Blackouts are not that unusual in the country but this year a number of factors have contributed to a perfect storm for electricity suppliers.
The problem is particularly serious in China’s north eastern industrial hubs as winter approaches – and is something that could have implications for the rest of the world.
Why has China been hit by power shortages?
The country has in the past struggled to balance electricity supplies with demand, which has often left many of China’s provinces at risk of power outages.
During times of peak power consumption in the summer and winter the problem becomes particularly
But this year a number of factors have come together to make the issue especially serious.
As the world starts to reopen after the pandemic, demand for Chinese goods is surging and the factories making them need a lot more power.
Rules imposed by Beijing as it attempts to make the country carbon neutral by 2060 have seen coal production slow, even as the country still relies on coal for more than half of its power.
And as electricity demand has risen, the price of coal has been pushed up.
But with the government strictly controlling electricity prices, coal-fired power plants are unwilling to operate their plants at a loss, with many drastically reducing their output.
Who is being affected by the blackouts?
Homes and businesses have been affected by power cuts as electricity has been rationed in several provinces and regions.
The state-run Global Times newspaper said there had been outages in four provinces – Guangdong in the south and Heilongjiang, Jilin and Liaoning in the north east, although there are reports of power cuts in other parts of the country.
Companies in major manufacturing areas have been called on to reduce energy usage during periods of peak demand or limit the number of days that they operate.
Energy-intensive industries such as steel-making, aluminium smelting, cement manufacturing and fertiliser production are amongst the businesses hardest hit by the outages.
What has the impact been on China’s economy?
Official figures have showed that Chinese factory activity contracted in September to the lowest level since February 2020, when coronavirus lockdowns crippled the economy.
Concerns over the power cuts have contributed to global investment banks cutting their forecasts for the country’s economic growth.
Goldman Sachs has estimated that as much as 44% of the country’s industrial activity has been affected by power shortages. It now expects the world’s second largest economy to expand by 7.8% this year, down from its previous prediction of 8.2%.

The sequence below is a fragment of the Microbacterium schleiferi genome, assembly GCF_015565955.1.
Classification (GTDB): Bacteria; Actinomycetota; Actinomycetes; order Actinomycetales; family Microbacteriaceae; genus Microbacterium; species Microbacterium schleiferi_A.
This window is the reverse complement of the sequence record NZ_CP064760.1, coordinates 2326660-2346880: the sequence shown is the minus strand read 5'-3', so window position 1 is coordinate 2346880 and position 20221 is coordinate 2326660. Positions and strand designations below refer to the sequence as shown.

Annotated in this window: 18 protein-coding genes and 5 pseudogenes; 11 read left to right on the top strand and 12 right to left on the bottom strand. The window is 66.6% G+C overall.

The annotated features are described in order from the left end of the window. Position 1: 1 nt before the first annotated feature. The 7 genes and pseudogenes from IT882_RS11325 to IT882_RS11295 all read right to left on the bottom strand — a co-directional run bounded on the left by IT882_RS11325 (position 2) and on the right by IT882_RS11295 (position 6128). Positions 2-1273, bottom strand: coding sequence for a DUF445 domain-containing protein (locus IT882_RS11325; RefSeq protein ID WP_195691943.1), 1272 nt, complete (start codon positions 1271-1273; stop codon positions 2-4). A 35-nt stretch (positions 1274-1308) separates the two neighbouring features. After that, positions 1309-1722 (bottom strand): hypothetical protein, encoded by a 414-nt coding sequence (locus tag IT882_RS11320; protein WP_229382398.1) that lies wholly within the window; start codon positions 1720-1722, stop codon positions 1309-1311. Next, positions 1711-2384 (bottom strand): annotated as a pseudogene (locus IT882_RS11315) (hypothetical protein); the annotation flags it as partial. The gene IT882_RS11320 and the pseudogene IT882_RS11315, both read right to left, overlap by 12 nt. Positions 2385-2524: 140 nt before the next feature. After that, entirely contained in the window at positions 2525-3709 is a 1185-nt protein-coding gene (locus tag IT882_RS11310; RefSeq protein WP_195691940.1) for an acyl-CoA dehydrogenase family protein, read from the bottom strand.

Globally, the outages could affect supply chains, especially towards the end-of-the-year shopping season.
Since economies have reopened, retailers around the world have already been facing widespread disruption amid a surge in demand for imports.
What is China doing to resolve the problem?
China’s economic planner, the National Development and Reform Commission (NDRC), has outlined a number of measures to resolve the problem, with energy supplies in the northeast of the country as its main priority this winter.
The measures include working closely with generating firms to increase output, ensuring full supplies of coal and promoting the rationing of electricity.
The China Electricity Council, which represents generating firms, has also said that coal-fired power companies were now “expanding their procurement channels at any cost” in order to guarantee winter heat and electricity supplies.
However, finding new sources of coal imports may not be straightforward.
Russia is already focused on its customers in Europe, Indonesian output has been hit by heavy rains and nearby Mongolia is facing a shortage of road haulage capacity,
Are energy shortages around the world connected?
Power cuts in China, UK petrol stations running out of fuel, energy bills soaring in Europe and soaring crude oil, natural gas and coal prices on wholesale markets – it would be tempting to assume the world is suddenly in the grip of a global energy drought.
However, it is not quite that simple as that – there are some distinctly different issues around the world.
For example, in the UK petrol stations have run dry as motorists rushed to fill up their vehicles over concerns that a shortage of tanker drivers would mean fuel would soon become scarce.
Meanwhile, mainland Europe’s rising energy bills are due to a number of local factors, including low stockpiles of natural gas, weak output from the region’s windmills and solar farms and maintenance work that has put generating operations out of action.